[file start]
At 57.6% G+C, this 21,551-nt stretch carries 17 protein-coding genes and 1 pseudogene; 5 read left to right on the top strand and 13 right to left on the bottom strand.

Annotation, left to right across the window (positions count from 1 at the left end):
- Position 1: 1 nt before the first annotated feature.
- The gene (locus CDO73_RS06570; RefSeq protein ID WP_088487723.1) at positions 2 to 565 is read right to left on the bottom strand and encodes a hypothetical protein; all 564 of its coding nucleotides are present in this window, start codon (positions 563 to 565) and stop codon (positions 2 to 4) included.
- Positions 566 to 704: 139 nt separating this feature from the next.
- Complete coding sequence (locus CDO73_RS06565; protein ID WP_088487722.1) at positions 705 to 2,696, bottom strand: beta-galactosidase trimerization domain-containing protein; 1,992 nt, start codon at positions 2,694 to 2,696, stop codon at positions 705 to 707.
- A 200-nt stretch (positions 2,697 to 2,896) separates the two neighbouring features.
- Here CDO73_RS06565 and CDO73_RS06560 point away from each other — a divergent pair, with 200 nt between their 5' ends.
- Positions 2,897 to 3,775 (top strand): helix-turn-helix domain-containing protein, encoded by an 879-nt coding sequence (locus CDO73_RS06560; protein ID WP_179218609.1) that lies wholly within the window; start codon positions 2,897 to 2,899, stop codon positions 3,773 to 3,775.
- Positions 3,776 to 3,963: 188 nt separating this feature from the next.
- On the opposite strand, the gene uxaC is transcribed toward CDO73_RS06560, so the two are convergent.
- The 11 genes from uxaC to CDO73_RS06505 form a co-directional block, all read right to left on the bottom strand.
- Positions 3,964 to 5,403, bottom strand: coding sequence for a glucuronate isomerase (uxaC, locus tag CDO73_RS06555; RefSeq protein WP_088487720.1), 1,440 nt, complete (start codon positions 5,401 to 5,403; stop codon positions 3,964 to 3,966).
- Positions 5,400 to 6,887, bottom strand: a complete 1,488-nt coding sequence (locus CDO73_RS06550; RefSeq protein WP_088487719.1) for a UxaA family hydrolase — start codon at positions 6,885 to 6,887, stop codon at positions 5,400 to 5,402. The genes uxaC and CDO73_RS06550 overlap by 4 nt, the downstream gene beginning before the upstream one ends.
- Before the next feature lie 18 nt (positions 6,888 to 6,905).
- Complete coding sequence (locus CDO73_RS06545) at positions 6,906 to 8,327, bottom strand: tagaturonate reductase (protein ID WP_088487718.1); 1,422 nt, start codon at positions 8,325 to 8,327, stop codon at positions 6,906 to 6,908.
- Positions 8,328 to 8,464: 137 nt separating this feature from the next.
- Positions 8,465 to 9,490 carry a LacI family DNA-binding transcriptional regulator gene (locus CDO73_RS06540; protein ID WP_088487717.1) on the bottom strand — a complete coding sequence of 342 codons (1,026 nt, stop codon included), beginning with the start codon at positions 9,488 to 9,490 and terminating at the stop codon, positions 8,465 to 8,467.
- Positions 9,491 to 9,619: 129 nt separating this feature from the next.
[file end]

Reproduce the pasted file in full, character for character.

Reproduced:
At 57.6% G+C, this 21,551-nt stretch carries 17 protein-coding genes and 1 pseudogene; 5 read left to right on the top strand and 13 right to left on the bottom strand.

Annotation, left to right across the window (positions count from 1 at the left end):
- Position 1: 1 nt before the first annotated feature.
- The gene (locus CDO73_RS06570; RefSeq protein ID WP_088487723.1) at positions 2 to 565 is read right to left on the bottom strand and encodes a hypothetical protein; all 564 of its coding nucleotides are present in this window, start codon (positions 563 to 565) and stop codon (positions 2 to 4) included.
- Positions 566 to 704: 139 nt separating this feature from the next.
- Complete coding sequence (locus CDO73_RS06565; protein ID WP_088487722.1) at positions 705 to 2,696, bottom strand: beta-galactosidase trimerization domain-containing protein; 1,992 nt, start codon at positions 2,694 to 2,696, stop codon at positions 705 to 707.
- A 200-nt stretch (positions 2,697 to 2,896) separates the two neighbouring features.
- Here CDO73_RS06565 and CDO73_RS06560 point away from each other — a divergent pair, with 200 nt between their 5' ends.
- Positions 2,897 to 3,775 (top strand): helix-turn-helix domain-containing protein, encoded by an 879-nt coding sequence (locus CDO73_RS06560; protein ID WP_179218609.1) that lies wholly within the window; start codon positions 2,897 to 2,899, stop codon positions 3,773 to 3,775.
- Positions 3,776 to 3,963: 188 nt separating this feature from the next.
- On the opposite strand, the gene uxaC is transcribed toward CDO73_RS06560, so the two are convergent.
- The 11 genes from uxaC to CDO73_RS06505 form a co-directional block, all read right to left on the bottom strand.
- Positions 3,964 to 5,403, bottom strand: coding sequence for a glucuronate isomerase (uxaC, locus tag CDO73_RS06555; RefSeq protein WP_088487720.1), 1,440 nt, complete (start codon positions 5,401 to 5,403; stop codon positions 3,964 to 3,966).
- Positions 5,400 to 6,887, bottom strand: a complete 1,488-nt coding sequence (locus CDO73_RS06550; RefSeq protein WP_088487719.1) for a UxaA family hydrolase — start codon at positions 6,885 to 6,887, stop codon at positions 5,400 to 5,402. The genes uxaC and CDO73_RS06550 overlap by 4 nt, the downstream gene beginning before the upstream one ends.
- Before the next feature lie 18 nt (positions 6,888 to 6,905).
- Complete coding sequence (locus CDO73_RS06545) at positions 6,906 to 8,327, bottom strand: tagaturonate reductase (protein ID WP_088487718.1); 1,422 nt, start codon at positions 8,325 to 8,327, stop codon at positions 6,906 to 6,908.
- Positions 8,328 to 8,464: 137 nt separating this feature from the next.
- Positions 8,465 to 9,490 carry a LacI family DNA-binding transcriptional regulator gene (locus CDO73_RS06540; protein ID WP_088487717.1) on the bottom strand — a complete coding sequence of 342 codons (1,026 nt, stop codon included), beginning with the start codon at positions 9,488 to 9,490 and terminating at the stop codon, positions 8,465 to 8,467.
- Positions 9,491 to 9,619: 129 nt separating this feature from the next.